The influence of a local, media covered hospital incident on public trust in health care

Eur J Public Health. 2012 Aug;22(4):459-64. doi: 10.1093/eurpub/ckr033. Epub 2011 Mar 26.


Background: Incidents in health care happen every now and then. Incidents are often extensively covered by the news media. In this study, we investigated the impact of an incident in a Dutch hospital on public trust in health care in the population living in the vicinity of where the incident took place and in the national population. News media coverage of the incident started in Fall 2008.

Methods: We collected data in three samples, using a postal questionnaire on public trust in health care. Two samples were a cross-section of the Dutch population; one was questioned in October 2006 and the other in October 2008. The third sample, also questioned in October 2008, consisted of 1000 people living in the surrounding area of the hospital where the incident occurred. The cross-sectional sample of October 2006 was a reference group, and at that time no incidents in health care were covered in the media.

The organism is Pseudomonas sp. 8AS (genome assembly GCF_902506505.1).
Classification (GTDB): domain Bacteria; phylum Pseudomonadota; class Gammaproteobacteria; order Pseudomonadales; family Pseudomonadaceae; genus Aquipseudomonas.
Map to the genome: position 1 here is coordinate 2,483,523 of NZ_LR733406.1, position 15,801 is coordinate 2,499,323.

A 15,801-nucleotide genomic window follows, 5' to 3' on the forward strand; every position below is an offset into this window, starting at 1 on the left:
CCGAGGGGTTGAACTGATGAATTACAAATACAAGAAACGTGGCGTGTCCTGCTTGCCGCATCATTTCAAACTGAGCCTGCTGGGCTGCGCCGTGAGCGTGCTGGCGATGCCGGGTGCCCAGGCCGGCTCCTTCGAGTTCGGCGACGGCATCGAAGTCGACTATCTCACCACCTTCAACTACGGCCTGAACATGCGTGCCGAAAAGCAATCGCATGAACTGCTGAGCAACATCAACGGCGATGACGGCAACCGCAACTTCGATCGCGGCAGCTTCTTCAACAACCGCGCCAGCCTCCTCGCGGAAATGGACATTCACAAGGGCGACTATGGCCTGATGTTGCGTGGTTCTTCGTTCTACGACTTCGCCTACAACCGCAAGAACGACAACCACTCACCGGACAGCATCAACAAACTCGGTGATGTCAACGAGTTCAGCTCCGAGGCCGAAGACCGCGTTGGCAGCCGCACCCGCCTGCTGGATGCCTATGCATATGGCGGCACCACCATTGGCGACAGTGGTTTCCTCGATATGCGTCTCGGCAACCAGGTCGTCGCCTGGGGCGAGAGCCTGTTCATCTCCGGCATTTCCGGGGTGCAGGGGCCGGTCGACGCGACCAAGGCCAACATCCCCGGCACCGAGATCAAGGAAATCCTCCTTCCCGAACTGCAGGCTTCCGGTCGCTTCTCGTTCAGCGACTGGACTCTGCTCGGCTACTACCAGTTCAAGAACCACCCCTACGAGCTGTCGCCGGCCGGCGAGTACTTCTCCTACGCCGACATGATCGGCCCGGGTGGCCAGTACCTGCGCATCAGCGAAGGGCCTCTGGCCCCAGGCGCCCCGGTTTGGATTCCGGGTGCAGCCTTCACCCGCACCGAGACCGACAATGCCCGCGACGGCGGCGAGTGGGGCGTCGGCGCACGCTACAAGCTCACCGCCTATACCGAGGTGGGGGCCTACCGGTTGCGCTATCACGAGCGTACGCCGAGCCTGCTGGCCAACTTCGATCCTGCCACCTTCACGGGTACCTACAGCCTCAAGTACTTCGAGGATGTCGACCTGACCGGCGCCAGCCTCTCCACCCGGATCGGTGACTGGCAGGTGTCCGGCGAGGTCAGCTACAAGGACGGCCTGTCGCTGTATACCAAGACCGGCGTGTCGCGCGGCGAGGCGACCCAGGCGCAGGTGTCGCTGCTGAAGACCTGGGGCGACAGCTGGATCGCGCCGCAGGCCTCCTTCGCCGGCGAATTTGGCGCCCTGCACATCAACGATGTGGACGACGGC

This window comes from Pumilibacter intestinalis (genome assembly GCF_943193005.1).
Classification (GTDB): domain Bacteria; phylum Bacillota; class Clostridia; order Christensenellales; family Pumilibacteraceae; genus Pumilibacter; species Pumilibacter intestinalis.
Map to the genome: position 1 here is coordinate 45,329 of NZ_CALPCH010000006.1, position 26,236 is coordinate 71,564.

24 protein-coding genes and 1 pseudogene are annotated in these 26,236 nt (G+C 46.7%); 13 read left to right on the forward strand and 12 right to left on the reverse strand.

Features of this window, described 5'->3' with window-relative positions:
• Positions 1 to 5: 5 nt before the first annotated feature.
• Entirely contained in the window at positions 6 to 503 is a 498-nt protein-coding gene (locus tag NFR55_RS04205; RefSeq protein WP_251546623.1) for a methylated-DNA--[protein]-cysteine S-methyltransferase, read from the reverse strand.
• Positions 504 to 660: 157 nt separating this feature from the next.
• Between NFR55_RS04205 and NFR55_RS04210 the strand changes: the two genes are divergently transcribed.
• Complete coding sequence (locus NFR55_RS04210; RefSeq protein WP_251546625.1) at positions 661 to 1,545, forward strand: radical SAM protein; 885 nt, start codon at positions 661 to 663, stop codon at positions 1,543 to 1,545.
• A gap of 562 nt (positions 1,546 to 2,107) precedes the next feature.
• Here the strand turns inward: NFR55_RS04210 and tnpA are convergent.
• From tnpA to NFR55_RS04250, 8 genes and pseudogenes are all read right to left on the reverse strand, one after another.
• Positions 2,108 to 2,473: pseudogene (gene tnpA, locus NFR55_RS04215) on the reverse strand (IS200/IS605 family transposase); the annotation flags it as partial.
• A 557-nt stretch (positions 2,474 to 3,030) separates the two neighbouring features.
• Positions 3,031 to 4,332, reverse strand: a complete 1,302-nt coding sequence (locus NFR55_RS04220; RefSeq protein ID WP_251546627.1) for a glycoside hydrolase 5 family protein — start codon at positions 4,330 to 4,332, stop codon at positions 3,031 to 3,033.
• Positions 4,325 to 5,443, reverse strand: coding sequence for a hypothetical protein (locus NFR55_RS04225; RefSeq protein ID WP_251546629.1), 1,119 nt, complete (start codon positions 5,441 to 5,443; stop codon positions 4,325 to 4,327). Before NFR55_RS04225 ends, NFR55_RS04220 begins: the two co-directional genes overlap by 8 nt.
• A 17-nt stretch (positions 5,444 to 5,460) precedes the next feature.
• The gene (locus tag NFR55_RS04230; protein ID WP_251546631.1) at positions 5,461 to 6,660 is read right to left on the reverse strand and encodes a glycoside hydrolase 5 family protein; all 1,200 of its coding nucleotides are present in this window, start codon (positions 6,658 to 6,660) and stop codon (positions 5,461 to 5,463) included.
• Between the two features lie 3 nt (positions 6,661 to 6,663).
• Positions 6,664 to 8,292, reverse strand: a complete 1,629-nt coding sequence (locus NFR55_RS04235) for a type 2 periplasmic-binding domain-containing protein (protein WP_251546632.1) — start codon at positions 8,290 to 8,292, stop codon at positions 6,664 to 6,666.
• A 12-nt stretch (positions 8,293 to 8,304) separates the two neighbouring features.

Results: In the local population, the incident had a strong impact on public trust in the hospital and among the specialists working there. Also, in the local population, the impact of the incident was generalized to trust in hospitals and specialists in general. In the national population, no impact of the incident on the public's trust was found, despite national news media coverage.

Conclusion: Local incidents have an impact on public trust in health care in the local population. However, these incidents do not influence public trust in health care in the national population.

MeSH terms

  • Adolescent
  • Adult
  • Aged
  • Community-Institutional Relations
  • Cross-Sectional Studies
  • Data Collection
  • Delivery of Health Care / organization & administration*
  • Female
  • Hospitals / standards*
  • Humans
  • Male
  • Mass Media*
  • Middle Aged
  • Netherlands
  • Professional-Patient Relations
  • Public Opinion*
  • Quality of Health Care*
  • Surveys and Questionnaires
  • Trust*
  • Young Adult